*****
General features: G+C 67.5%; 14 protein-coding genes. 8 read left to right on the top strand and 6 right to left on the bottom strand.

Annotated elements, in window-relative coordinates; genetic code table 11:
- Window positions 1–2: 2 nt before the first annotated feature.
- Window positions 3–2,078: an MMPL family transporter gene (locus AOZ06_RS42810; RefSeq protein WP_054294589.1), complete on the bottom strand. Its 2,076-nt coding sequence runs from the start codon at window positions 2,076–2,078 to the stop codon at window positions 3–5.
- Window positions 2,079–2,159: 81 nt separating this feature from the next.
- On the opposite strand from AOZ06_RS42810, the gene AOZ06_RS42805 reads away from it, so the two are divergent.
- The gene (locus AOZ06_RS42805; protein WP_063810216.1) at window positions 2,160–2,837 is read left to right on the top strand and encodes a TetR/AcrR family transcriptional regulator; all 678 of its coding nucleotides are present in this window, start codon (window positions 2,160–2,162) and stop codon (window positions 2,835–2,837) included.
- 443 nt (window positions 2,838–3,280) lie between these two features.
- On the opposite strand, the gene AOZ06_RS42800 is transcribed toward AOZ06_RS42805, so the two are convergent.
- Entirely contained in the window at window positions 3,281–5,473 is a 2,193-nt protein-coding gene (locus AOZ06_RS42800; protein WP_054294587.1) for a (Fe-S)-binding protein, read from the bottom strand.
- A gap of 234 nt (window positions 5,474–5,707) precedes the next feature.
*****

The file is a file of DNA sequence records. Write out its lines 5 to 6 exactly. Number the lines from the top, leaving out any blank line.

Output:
- Window positions 2,079–2,159: 81 nt separating this feature from the next.
- On the opposite strand from AOZ06_RS42810, the gene AOZ06_RS42805 reads away from it, so the two are divergent.